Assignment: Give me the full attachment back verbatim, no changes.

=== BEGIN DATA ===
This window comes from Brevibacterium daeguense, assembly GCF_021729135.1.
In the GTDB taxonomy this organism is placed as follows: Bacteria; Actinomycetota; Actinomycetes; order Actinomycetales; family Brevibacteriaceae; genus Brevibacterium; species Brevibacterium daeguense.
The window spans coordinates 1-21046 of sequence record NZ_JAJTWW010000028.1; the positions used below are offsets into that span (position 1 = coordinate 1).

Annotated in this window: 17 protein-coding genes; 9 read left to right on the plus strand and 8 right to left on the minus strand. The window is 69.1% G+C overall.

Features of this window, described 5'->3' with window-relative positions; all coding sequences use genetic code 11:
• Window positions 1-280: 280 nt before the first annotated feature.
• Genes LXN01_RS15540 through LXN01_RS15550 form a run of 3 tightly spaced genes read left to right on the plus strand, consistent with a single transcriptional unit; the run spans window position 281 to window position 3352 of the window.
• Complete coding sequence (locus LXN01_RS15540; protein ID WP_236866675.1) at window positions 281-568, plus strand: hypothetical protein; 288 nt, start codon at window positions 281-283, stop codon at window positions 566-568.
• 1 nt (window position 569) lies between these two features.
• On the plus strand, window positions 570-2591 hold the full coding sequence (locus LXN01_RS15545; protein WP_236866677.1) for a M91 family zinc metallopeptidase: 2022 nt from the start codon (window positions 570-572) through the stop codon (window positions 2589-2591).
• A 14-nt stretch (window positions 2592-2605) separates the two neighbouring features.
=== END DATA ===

This window comes from Brevibacterium daeguense, assembly GCF_021729135.1.
In the GTDB taxonomy this organism is placed as follows: Bacteria; Actinomycetota; Actinomycetes; order Actinomycetales; family Brevibacteriaceae; genus Brevibacterium; species Brevibacterium daeguense.
The window spans coordinates 1-21046 of sequence record NZ_JAJTWW010000028.1; the positions used below are offsets into that span (position 1 = coordinate 1).

Annotated in this window: 17 protein-coding genes; 9 read left to right on the plus strand and 8 right to left on the minus strand. The window is 69.1% G+C overall.

Features of this window, described 5'->3' with window-relative positions; all coding sequences use genetic code 11:
• Window positions 1-280: 280 nt before the first annotated feature.
• Genes LXN01_RS15540 through LXN01_RS15550 form a run of 3 tightly spaced genes read left to right on the plus strand, consistent with a single transcriptional unit; the run spans window position 281 to window position 3352 of the window.
• Complete coding sequence (locus LXN01_RS15540; protein ID WP_236866675.1) at window positions 281-568, plus strand: hypothetical protein; 288 nt, start codon at window positions 281-283, stop codon at window positions 566-568.
• 1 nt (window position 569) lies between these two features.
• On the plus strand, window positions 570-2591 hold the full coding sequence (locus LXN01_RS15545; protein WP_236866677.1) for a M91 family zinc metallopeptidase: 2022 nt from the start codon (window positions 570-572) through the stop codon (window positions 2589-2591).
• A 14-nt stretch (window positions 2592-2605) separates the two neighbouring features.